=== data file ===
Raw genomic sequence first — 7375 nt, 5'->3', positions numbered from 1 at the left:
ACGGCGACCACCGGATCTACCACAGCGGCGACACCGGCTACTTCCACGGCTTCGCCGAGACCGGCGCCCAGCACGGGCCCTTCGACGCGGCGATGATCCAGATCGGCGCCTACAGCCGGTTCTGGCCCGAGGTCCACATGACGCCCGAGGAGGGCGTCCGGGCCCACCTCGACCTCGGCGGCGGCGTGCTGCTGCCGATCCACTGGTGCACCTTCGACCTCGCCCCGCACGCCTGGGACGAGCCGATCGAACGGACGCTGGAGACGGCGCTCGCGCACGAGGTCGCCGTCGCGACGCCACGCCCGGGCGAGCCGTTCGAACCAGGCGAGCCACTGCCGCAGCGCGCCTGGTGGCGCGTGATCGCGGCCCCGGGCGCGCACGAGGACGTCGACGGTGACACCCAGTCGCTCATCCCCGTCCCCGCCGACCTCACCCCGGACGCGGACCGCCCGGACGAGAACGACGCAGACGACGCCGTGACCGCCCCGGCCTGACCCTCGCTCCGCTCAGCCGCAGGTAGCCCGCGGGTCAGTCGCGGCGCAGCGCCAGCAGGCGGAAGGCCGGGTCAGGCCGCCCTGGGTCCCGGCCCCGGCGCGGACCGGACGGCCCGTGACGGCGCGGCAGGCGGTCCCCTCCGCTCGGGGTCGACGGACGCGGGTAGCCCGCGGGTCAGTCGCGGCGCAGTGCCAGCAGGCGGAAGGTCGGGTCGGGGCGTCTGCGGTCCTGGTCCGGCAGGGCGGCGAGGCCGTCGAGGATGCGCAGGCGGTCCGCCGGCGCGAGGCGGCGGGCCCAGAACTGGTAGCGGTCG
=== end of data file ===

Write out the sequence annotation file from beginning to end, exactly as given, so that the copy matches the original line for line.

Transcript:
Raw genomic sequence first — 7375 nt, 5'->3', positions numbered from 1 at the left:
ACGGCGACCACCGGATCTACCACAGCGGCGACACCGGCTACTTCCACGGCTTCGCCGAGACCGGCGCCCAGCACGGGCCCTTCGACGCGGCGATGATCCAGATCGGCGCCTACAGCCGGTTCTGGCCCGAGGTCCACATGACGCCCGAGGAGGGCGTCCGGGCCCACCTCGACCTCGGCGGCGGCGTGCTGCTGCCGATCCACTGGTGCACCTTCGACCTCGCCCCGCACGCCTGGGACGAGCCGATCGAACGGACGCTGGAGACGGCGCTCGCGCACGAGGTCGCCGTCGCGACGCCACGCCCGGGCGAGCCGTTCGAACCAGGCGAGCCACTGCCGCAGCGCGCCTGGTGGCGCGTGATCGCGGCCCCGGGCGCGCACGAGGACGTCGACGGTGACACCCAGTCGCTCATCCCCGTCCCCGCCGACCTCACCCCGGACGCGGACCGCCCGGACGAGAACGACGCAGACGACGCCGTGACCGCCCCGGCCTGACCCTCGCTCCGCTCAGCCGCAGGTAGCCCGCGGGTCAGTCGCGGCGCAGCGCCAGCAGGCGGAAGGCCGGGTCAGGCCGCCCTGGGTCCCGGCCCCGGCGCGGACCGGACGGCCCGTGACGGCGCGGCAGGCGGTCCCCTCCGCTCGGGGTCGACGGACGCGGGTAGCCCGCGGGTCAGTCGCGGCGCAGTGCCAGCAGGCGGAAGGTCGGGTCGGGGCGTCTGCGGTCCTGGTCCGGCAGGGCGGCGAGGCCGTCGAGGATGCGCAGGCGGTCCGCCGGCGCGAGGCGGCGGGCCCAGAACTGGTAGCGGTCG